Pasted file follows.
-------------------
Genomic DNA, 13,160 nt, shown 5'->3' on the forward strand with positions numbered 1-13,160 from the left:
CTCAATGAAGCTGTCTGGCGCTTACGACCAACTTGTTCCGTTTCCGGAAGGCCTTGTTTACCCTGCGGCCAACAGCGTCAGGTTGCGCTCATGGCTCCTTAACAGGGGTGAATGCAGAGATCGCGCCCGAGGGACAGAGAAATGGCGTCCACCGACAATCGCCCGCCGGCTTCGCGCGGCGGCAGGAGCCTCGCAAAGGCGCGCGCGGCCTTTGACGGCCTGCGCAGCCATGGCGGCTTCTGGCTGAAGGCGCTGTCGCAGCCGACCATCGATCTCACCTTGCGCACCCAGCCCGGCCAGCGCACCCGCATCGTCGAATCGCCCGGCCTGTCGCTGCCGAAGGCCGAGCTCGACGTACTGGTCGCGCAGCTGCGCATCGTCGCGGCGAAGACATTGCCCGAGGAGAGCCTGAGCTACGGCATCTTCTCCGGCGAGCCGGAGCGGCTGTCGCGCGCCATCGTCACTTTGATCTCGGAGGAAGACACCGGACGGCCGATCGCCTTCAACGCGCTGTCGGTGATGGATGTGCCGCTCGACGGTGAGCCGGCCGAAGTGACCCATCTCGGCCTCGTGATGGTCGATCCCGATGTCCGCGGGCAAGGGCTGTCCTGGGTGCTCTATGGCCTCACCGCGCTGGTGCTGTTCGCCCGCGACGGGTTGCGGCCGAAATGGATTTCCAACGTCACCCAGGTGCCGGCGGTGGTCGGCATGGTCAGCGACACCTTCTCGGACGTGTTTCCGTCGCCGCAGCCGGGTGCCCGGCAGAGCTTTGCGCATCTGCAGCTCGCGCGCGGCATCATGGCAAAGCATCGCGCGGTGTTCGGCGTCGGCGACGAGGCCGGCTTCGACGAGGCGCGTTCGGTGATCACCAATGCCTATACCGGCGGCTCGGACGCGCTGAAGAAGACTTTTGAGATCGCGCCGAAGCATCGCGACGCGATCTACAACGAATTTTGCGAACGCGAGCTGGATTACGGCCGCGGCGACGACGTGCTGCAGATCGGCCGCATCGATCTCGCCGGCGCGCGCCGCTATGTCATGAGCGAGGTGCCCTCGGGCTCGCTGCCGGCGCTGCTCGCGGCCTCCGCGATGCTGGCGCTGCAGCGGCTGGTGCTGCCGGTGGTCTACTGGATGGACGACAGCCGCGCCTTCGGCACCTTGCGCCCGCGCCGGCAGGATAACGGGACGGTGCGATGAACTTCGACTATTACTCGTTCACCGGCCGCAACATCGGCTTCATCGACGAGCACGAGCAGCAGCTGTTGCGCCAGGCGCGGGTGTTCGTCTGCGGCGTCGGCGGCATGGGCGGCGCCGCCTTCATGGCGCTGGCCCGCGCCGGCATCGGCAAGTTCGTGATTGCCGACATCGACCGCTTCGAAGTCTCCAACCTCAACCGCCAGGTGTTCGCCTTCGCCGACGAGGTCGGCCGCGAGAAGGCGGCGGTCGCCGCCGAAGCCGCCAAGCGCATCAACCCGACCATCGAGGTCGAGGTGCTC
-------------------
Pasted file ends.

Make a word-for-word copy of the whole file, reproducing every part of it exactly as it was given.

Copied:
Genomic DNA, 13,160 nt, shown 5'->3' on the forward strand with positions numbered 1-13,160 from the left:
CTCAATGAAGCTGTCTGGCGCTTACGACCAACTTGTTCCGTTTCCGGAAGGCCTTGTTTACCCTGCGGCCAACAGCGTCAGGTTGCGCTCATGGCTCCTTAACAGGGGTGAATGCAGAGATCGCGCCCGAGGGACAGAGAAATGGCGTCCACCGACAATCGCCCGCCGGCTTCGCGCGGCGGCAGGAGCCTCGCAAAGGCGCGCGCGGCCTTTGACGGCCTGCGCAGCCATGGCGGCTTCTGGCTGAAGGCGCTGTCGCAGCCGACCATCGATCTCACCTTGCGCACCCAGCCCGGCCAGCGCACCCGCATCGTCGAATCGCCCGGCCTGTCGCTGCCGAAGGCCGAGCTCGACGTACTGGTCGCGCAGCTGCGCATCGTCGCGGCGAAGACATTGCCCGAGGAGAGCCTGAGCTACGGCATCTTCTCCGGCGAGCCGGAGCGGCTGTCGCGCGCCATCGTCACTTTGATCTCGGAGGAAGACACCGGACGGCCGATCGCCTTCAACGCGCTGTCGGTGATGGATGTGCCGCTCGACGGTGAGCCGGCCGAAGTGACCCATCTCGGCCTCGTGATGGTCGATCCCGATGTCCGCGGGCAAGGGCTGTCCTGGGTGCTCTATGGCCTCACCGCGCTGGTGCTGTTCGCCCGCGACGGGTTGCGGCCGAAATGGATTTCCAACGTCACCCAGGTGCCGGCGGTGGTCGGCATGGTCAGCGACACCTTCTCGGACGTGTTTCCGTCGCCGCAGCCGGGTGCCCGGCAGAGCTTTGCGCATCTGCAGCTCGCGCGCGGCATCATGGCAAAGCATCGCGCGGTGTTCGGCGTCGGCGACGAGGCCGGCTTCGACGAGGCGCGTTCGGTGATCACCAATGCCTATACCGGCGGCTCGGACGCGCTGAAGAAGACTTTTGAGATCGCGCCGAAGCATCGCGACGCGATCTACAACGAATTTTGCGAACGCGAGCTGGATTACGGCCGCGGCGACGACGTGCTGCAGATCGGCCGCATCGATCTCGCCGGCGCGCGCCGCTATGTCATGAGCGAGGTGCCCTCGGGCTCGCTGCCGGCGCTGCTCGCGGCCTCCGCGATGCTGGCGCTGCAGCGGCTGGTGCTGCCGGTGGTCTACTGGATGGACGACAGCCGCGCCTTCGGCACCTTGCGCCCGCGCCGGCAGGATAACGGGACGGTGCGATGAACTTCGACTATTACTCGTTCACCGGCCGCAACATCGGCTTCATCGACGAGCACGAGCAGCAGCTGTTGCGCCAGGCGCGGGTGTTCGTCTGCGGCGTCGGCGGCATGGGCGGCGCCGCCTTCATGGCGCTGGCCCGCGCCGGCATCGGCAAGTTCGTGATTGCCGACATCGACCGCTTCGAAGTCTCCAACCTCAACCGCCAGGTGTTCGCCTTCGCCGACGAGGTCGGCCGCGAGAAGGCGGCGGTCGCCGCCGAAGCCGCCAAGCGCATCAACCCGACCATCGAGGTCGAGGTGCTC